Student-based indicators that raise the base score include IEP minutes per month exceeding the agency’s median number of minutes, use of augmentative and alternative communication devices, re-evaluation requirements, and minutes of additional support to school personnel per an IEP. We also account for students undergoing evaluations at the time of the workload data collection, or if a student receives support through our response-to-intervention and MTSS frameworks.

    Assignment-based indicators account for mileage—some SLPs accrue a lot of windshield time in rural Iowa!—number of buildings or homes (for early intervention) visited per month, clinical fellow or graduate student supervision, and service on special committees.

    After completing, adjusting and clarifying the workload document, we disseminated the new system to all SLPs to gather a spring benchmark. After completing our individual spreadsheets, we received our own calculated workload number. We further clarified the directions for each student- and assignment-based indicator to improve reliability.

    The following year, we set up the workload system to record three benchmark periods (fall, winter, spring). At the end of our first full year of implementation, we ironed out a few more kinks to ensure common understanding of the data sources and accurate data input.

    Our AEA has used the weighted workload system to increase the number of SLPs in specific regions.

    Beneficial outcomes

    The 2017–2018 school year marks our second full year of implementing the workload weighting system. Each SLP enters their data into the system a minimum of three times per year. Administrators use the collected workload data as a baseline for making decisions about SLP assignments, new hires, transfers, full-time employment allocations and other staffing issues.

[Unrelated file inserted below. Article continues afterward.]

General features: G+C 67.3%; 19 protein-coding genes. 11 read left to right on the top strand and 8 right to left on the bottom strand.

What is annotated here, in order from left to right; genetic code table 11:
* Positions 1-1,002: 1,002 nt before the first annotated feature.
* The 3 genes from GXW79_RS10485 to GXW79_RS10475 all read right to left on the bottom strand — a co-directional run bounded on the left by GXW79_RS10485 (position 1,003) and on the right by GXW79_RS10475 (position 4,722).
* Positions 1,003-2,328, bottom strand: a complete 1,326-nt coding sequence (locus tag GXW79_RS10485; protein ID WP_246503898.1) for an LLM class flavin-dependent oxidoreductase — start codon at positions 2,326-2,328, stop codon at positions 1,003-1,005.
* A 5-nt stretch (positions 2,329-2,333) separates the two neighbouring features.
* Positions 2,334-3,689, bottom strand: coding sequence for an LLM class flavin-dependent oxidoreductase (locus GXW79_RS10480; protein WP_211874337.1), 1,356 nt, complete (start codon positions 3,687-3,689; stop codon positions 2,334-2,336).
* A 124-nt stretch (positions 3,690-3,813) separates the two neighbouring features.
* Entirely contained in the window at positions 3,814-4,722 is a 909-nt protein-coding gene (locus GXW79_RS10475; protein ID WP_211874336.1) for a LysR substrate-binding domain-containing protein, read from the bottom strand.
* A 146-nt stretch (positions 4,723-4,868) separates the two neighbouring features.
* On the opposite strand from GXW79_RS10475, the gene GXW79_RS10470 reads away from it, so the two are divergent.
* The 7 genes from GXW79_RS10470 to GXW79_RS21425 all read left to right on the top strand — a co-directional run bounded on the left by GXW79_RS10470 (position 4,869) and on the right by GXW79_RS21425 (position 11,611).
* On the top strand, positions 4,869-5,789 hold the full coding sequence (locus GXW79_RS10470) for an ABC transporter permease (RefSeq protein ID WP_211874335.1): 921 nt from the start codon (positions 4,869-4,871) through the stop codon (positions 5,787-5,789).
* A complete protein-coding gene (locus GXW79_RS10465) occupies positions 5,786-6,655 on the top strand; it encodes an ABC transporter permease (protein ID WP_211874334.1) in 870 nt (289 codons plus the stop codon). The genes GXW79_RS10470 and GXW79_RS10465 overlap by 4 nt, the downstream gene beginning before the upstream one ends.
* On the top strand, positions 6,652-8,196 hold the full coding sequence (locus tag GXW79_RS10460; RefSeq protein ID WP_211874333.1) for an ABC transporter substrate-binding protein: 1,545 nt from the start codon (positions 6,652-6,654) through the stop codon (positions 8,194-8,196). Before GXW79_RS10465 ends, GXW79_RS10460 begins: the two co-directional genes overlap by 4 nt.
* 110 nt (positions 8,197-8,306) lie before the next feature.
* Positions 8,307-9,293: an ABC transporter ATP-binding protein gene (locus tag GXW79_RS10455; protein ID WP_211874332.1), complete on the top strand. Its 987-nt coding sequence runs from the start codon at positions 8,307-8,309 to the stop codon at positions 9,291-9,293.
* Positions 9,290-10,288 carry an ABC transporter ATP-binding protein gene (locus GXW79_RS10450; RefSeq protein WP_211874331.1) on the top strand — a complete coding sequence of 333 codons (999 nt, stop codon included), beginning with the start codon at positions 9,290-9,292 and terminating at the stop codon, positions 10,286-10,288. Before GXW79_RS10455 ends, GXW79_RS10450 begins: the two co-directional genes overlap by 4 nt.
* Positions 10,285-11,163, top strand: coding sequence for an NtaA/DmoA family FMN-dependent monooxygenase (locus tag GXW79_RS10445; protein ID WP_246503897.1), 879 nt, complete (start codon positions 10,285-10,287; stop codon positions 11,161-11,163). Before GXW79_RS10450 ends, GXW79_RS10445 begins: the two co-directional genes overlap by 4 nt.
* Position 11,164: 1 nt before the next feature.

So far, the system works in our favor. Based on workload data and growing enrollments, our AEA hired 10 new SLPs in the last two years, with at least three hired mid-school year. The system isn’t flawless, of course, and we still need to educate SLPs and some administrators about a workload approach.

    At the beginning of this school year, my region decided to complete the workload spreadsheet monthly. We noticed caseload numbers increasing significantly since last spring, and felt more frequent data collection would highlight specific assignments that needed immediate workload relief.

    My assignment was a beneficiary of a new hire in February because of the sound data our workload document provides. Not surprisingly, the opportunity to adjust my caseload midway through the school year resulted in improved service delivery to students. I completed screenings and evaluations more quickly and thoroughly, increased collaborative consultative support with teachers, and was confident that my schedule permitted the time allocated on IEPs to meet student needs.

    After experiencing the strategic planning process to develop a weighted workload document for Heartland Area Education Agency, I advocate the use of a workload approach for speech-language services in the schools. I encourage SLPs to educate themselves and others about our roles and responsibilities and explore service-delivery options that embrace flexibility and quality instruction while also considering workload demands.


    Author Notes

    Kerri (Schwarze) Schwemm, MA, CCC-SLP, is a clinician for the Heartland Area Education Agency in Johnston, Iowa, working in elementary and high schools. She is a participant in the ASHA Leadership Development Program and an affiliate of ASHA Special Interest Group 6, Hearing and Hearing Disorders.